In my piece on the Australian galleries I had a look at the different types of paintings, however I have never seen much in the way of historical development when it comes to Australia. While Australia does have it’s unique identity (and it’s truly bizarre historical events, such as the Great Emu War), in many ways Australia has moved in lock step with England and America. However, when we cross into the European galleries we walk into a culture that has developed over centuries (or even a millenia). What we see, as we walk through the European galleries, is the evolution of art through the ages.
The art contained within the gallery goes from the 15th century through to the 19th and 20th centuries. However we have the art of the 15th, 16th, and 17th centuries crammed into two galleries, the 18th century into another two galleries, and the 19th century across three whole galleries (with some 20th century art in the third gallery, though there isn’t a huge amount). As such in this post I’ll be looking at how art in Europe has changed over this period.
Mind you, when I first stepped in here, not surprisingly I found myself looking at a portrait:
and a still life:
However, while we do have these basic forms of art, which generally doesn’t impress me all that much, there is a character of European art that simply seems to outshine what I see in many Australian collections.
15th to 17th Centuries
It is probably during this period that we begin to see a much greater emphasis on realism in art. Okay, this had been going on since the renaissance, however unlike the NGV International collection, there wasn’t much in the way of earlier pieces. However, despite the movement towards a rational society, and more lifelike paintings, Europe was still a deeply religious continent (though at this time the Reformation had taken hold and we begin to see a movement towards the Enlightenment and the rise of science as a discipline), and much of its focus was still on works coming out of Christianity. In fact the most popular painting that you will encounter when you look at European art, especially during this period, is the Madonna and Child. The art gallery has two works on this theme, a painting and a stone carving:
While most (if not all) evangelical Christians view Christ’s death and resurrection as the defining aspect of Christianity, it appears that many of the artists during this period and earlier saw Christ’s birth as being the defining moment. Do doubt this had a lot to do with God entering the world, and in entering the world his work of redeeming humanity could begin. However it is not just Jesus that is the focus of these paintings, it is in fact Mary. Without fail, the focus of all of these Madonna and Childs is on the Madonna. Mary held the supreme position above all of the saints, including the Apostles, as she was the vessel through which Christ entered the world. In fact her role in nurturing and protecting the baby Jesus worked to add further to this status. If you look closely at the carving, you will notice how the baby Jesus reaches out towards Mary as a defenceless child reaches out towards his mother.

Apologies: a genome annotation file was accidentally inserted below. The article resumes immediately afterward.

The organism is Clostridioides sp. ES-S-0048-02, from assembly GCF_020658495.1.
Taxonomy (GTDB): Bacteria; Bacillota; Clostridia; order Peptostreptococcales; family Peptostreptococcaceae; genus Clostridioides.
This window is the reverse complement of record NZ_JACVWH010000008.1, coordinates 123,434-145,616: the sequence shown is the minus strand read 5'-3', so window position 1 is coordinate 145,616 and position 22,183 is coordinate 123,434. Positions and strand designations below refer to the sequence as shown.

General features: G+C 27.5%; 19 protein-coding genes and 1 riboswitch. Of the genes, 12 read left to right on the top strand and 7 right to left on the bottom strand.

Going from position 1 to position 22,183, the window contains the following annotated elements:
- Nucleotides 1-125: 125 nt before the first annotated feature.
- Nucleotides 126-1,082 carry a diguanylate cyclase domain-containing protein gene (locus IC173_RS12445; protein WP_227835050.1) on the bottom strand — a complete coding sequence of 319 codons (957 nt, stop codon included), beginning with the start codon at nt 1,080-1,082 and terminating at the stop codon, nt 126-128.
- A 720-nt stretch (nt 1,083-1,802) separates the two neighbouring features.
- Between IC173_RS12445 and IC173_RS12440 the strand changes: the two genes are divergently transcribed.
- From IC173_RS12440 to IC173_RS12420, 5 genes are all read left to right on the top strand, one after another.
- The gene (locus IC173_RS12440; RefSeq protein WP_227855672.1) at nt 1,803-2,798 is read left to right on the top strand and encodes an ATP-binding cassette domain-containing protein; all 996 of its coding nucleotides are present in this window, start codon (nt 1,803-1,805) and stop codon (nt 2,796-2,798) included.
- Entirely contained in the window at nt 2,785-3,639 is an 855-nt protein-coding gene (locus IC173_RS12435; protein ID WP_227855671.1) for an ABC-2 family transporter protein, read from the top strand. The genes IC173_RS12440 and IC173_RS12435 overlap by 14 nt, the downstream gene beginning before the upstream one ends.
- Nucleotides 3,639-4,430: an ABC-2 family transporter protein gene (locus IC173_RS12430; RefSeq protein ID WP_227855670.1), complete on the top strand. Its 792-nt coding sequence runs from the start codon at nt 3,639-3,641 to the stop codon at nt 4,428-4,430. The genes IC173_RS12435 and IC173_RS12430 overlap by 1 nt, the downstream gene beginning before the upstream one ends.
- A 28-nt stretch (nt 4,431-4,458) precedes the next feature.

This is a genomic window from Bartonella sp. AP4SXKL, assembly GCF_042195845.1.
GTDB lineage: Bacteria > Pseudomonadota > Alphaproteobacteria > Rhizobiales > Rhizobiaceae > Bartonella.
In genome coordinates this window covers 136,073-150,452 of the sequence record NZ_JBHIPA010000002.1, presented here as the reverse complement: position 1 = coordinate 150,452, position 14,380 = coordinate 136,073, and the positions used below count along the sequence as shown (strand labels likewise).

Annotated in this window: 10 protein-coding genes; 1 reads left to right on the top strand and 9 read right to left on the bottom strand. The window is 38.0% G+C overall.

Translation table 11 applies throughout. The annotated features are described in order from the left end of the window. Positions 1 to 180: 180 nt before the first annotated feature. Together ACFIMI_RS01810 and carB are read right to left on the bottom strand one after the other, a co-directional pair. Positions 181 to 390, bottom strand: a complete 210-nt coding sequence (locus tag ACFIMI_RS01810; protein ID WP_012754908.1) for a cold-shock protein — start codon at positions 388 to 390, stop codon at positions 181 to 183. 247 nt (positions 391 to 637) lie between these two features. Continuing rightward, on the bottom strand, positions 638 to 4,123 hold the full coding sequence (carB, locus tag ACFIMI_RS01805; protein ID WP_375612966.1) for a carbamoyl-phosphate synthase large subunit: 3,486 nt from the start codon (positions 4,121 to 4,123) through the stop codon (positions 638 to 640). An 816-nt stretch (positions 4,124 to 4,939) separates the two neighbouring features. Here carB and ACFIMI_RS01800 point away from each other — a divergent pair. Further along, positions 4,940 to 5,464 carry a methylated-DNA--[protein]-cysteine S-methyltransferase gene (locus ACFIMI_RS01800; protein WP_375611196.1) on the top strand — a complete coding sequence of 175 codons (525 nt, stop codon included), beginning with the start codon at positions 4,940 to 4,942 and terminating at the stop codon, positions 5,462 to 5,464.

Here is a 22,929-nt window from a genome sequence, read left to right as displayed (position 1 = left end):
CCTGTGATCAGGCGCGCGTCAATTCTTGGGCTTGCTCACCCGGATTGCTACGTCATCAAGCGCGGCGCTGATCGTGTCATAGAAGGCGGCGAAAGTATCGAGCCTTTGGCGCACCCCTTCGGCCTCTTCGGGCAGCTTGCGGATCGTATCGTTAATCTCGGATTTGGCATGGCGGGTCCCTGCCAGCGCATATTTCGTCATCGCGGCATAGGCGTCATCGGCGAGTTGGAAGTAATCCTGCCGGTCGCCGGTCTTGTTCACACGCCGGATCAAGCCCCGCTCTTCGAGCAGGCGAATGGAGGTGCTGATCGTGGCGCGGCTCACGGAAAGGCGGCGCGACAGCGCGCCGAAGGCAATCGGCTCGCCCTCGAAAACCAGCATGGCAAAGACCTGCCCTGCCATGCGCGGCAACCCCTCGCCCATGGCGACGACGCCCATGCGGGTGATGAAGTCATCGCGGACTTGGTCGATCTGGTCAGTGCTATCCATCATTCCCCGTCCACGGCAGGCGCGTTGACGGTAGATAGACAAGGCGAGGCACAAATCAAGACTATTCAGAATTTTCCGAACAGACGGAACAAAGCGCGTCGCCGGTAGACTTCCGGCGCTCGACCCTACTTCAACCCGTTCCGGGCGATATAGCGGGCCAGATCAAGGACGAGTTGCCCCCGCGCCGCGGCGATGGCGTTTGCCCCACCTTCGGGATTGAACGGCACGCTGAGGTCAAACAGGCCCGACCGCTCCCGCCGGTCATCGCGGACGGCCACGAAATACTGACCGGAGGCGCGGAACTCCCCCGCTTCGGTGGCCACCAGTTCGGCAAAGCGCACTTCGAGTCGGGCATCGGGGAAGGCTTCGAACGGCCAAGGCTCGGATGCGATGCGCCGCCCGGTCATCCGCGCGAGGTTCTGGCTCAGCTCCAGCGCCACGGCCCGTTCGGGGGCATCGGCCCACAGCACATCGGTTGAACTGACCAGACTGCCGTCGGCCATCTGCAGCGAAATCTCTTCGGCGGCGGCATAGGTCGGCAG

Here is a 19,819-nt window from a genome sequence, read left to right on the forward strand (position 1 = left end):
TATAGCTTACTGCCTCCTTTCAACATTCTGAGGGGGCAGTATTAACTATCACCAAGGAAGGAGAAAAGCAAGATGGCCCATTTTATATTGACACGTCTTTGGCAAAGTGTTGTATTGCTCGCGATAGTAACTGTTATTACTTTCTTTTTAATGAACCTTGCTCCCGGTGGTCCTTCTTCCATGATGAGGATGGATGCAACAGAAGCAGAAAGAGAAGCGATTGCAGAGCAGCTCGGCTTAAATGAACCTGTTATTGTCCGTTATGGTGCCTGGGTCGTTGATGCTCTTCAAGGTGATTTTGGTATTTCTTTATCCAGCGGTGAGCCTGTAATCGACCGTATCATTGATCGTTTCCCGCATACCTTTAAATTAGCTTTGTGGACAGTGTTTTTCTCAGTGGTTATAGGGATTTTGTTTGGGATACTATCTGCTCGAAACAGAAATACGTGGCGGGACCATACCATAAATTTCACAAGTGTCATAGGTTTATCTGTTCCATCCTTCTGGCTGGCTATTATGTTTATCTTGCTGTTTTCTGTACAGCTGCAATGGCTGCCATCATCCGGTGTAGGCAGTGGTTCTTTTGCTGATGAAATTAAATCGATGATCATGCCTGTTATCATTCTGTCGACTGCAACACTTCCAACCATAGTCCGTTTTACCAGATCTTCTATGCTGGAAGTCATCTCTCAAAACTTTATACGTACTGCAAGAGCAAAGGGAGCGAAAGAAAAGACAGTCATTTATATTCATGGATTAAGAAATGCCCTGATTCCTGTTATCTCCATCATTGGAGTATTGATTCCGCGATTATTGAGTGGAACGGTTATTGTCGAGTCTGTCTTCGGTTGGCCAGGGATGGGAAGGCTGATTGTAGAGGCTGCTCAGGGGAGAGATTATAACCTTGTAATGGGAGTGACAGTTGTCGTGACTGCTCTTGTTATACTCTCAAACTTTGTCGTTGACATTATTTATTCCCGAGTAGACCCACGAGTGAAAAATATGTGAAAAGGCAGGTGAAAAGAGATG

This is not the only topic of religious art – there were many scenes from the Bible that made their way onto the canvas and other means of producing art, such as this painting from Acts of when the Angel released Peter from prison.
What was interesting was that the religious (or should I say Christian) art wasn’t confined to stories from the Bible, as is attested by this painting of the anointing of Constantine, the first emperor of Rome:
However, as I have mentioned, art was beginning to move away from the strictly Christian works and began to embrace the stories from classical Greece and Rome. This had been happening for a while, but once again I am limiting myself to what was in the gallery. Here we have a painting of Mars (the Roman god of war) meeting with a Vestal Virgin.
One thing that caught my attention were some ceramic dishes that were on display. These were clearly made in the 17th century, and demonstrate that there is more to art than simply painting things on canvas (or carving stuff out of blocks of stone).
You will notice that there is a much greater focus on Rome than there is on Greece, and one of the main reasons for that is that Rome had a much more direct influence on Western European culture than did Greece. As such the Roman names were used in the myths, and many of the myths took the Roman as opposed to the Greek version. With the plates above we have on the right a painting of Hercules capturing the bull, which was one of his twelve tasks, while on the left we have a plate that carries the title ‘An Allegory of the Sack of Rome’.
The sack of Rome has had a significant impact upon the psyche of Western Europe, despite it happening over one and a half millenia ago. The reason I say this is not just because it was so sudden, but it sent what was considered an incredibly advanced and sophisticated culture spiralling into the dark ages, and in that collapse much knowledge was lost (and it was only through the determination of the monks, as well as the slow decay of the Byzantian Empire that what we have today has been retained). However what happened during the Renaissance was that the Byzantine Empire was on the verge of collapse, so much of the knowledge that was retained was brought over to Europe by the refugees. In a way us Europeans still fear a societal collapse on the scale of the collapse of Rome (and this was no doubt the case back then).
As we move into the 1700s the make up of Europe, and in particular Britain, had changed dramatically. While the absolute monarchs still ruled France and Germany, the rise of the parlaimentary system of government in England had created a class of wealthy merchants. Alongside the merchants were also the scientists and the philosophers (who tended to come from the wealthier classes as they would have more time to devote to such pursuits), however much of this had to do with the protestant revolutions and the stabilisation of England’s political system after a rather tumultuous and bloody 17th century (which saw the English Civil War, the beheading of a king, and a failed republic).
What these revolutions meant was that the nature of art was also changing in that there was a movement away from religious art and a drift towards art not only based on our classical past, but also art that was produced for sale. This is not only seen with landscape paintings, but also with the appearance of ceramic figures and plates. While I have produced similar plates in the previous section, back then much of these were hand made by skilled craftsmen who were commissioned as such. However now we are seeing the beginnings of the industrial revolution where the artisans are moving out of the cottage and into the factory.